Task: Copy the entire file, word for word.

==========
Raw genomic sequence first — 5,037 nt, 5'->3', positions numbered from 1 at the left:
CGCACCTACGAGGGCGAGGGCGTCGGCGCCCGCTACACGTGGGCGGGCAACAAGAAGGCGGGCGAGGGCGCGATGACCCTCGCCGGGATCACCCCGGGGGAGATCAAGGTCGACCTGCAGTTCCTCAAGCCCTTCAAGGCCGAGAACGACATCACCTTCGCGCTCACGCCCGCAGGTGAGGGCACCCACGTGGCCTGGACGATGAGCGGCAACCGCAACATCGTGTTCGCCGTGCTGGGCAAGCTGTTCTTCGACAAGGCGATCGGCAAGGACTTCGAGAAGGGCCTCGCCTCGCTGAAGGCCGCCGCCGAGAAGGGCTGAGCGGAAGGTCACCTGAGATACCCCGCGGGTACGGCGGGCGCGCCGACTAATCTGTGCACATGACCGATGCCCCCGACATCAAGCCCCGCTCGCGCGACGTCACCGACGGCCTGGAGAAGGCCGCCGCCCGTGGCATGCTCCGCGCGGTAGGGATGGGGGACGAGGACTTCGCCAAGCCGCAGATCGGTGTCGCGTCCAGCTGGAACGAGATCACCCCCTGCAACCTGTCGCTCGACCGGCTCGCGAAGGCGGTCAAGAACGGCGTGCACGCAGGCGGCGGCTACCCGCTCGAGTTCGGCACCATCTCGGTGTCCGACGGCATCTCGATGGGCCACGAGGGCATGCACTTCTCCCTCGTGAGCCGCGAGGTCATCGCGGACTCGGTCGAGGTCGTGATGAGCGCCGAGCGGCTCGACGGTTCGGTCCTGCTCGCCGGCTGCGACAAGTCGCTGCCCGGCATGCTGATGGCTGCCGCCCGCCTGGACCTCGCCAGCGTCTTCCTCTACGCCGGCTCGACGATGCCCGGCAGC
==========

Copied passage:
Raw genomic sequence first — 5,037 nt, 5'->3', positions numbered from 1 at the left:
CGCACCTACGAGGGCGAGGGCGTCGGCGCCCGCTACACGTGGGCGGGCAACAAGAAGGCGGGCGAGGGCGCGATGACCCTCGCCGGGATCACCCCGGGGGAGATCAAGGTCGACCTGCAGTTCCTCAAGCCCTTCAAGGCCGAGAACGACATCACCTTCGCGCTCACGCCCGCAGGTGAGGGCACCCACGTGGCCTGGACGATGAGCGGCAACCGCAACATCGTGTTCGCCGTGCTGGGCAAGCTGTTCTTCGACAAGGCGATCGGCAAGGACTTCGAGAAGGGCCTCGCCTCGCTGAAGGCCGCCGCCGAGAAGGGCTGAGCGGAAGGTCACCTGAGATACCCCGCGGGTACGGCGGGCGCGCCGACTAATCTGTGCACATGACCGATGCCCCCGACATCAAGCCCCGCTCGCGCGACGTCACCGACGGCCTGGAGAAGGCCGCCGCCCGTGGCATGCTCCGCGCGGTAGGGATGGGGGACGAGGACTTCGCCAAGCCGCAGATCGGTGTCGCGTCCAGCTGGAACGAGATCACCCCCTGCAACCTGTCGCTCGACCGGCTCGCGAAGGCGGTCAAGAACGGCGTGCACGCAGGCGGCGGCTACCCGCTCGAGTTCGGCACCATCTCGGTGTCCGACGGCATCTCGATGGGCCACGAGGGCATGCACTTCTCCCTCGTGAGCCGCGAGGTCATCGCGGACTCGGTCGAGGTCGTGATGAGCGCCGAGCGGCTCGACGGTTCGGTCCTGCTCGCCGGCTGCGACAAGTCGCTGCCCGGCATGCTGATGGCTGCCGCCCGCCTGGACCTCGCCAGCGTCTTCCTCTACGCCGGCTCGACGATGCCCGGCAGC